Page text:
January 16, 2011
By Owen Bowcott and Paul Lewis
Unmanned aircraft are now a vital tool in war zones, but our skies could soon be buzzing with spy planes that feed information back to the police – and even the paparazzi
There is a second-and-a-half delay between the RAF operator pressing his button and the Hellfire rocket erupting from the aircraft he is controlling, circling in the sky above Afghanistan.
That’s a long time in modern warfare, but the plane is an unmanned “drone” and its two-strong crew are 8,000 miles away at Creech Air Force Base in Nevada. Right now, the Reaper is being commanded from a console with twin video screens shaped to resemble a plane’s cockpit.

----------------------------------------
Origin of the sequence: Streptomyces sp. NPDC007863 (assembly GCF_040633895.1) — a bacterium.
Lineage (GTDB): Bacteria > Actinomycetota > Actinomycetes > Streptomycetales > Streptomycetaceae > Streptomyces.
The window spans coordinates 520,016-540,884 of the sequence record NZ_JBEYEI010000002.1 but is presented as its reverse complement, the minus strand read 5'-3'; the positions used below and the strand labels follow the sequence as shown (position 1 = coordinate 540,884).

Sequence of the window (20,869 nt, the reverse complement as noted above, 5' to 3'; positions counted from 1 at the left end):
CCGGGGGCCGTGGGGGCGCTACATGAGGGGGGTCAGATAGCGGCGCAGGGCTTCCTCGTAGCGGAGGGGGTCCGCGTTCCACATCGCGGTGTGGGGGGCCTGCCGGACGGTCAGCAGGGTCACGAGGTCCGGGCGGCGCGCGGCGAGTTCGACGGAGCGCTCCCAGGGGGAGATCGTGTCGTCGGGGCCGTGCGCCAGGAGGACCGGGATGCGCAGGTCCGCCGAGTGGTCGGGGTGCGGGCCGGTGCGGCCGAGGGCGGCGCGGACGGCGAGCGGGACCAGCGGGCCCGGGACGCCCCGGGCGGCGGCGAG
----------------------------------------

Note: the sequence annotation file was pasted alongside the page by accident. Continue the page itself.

The UK has five Reapers like this one operating in Afghanistan. With a wingspan of 66ft, they are 36ft long, reach a top speed of 250 knots and usually carry four Hellfire rockets and two laser-guided bombs.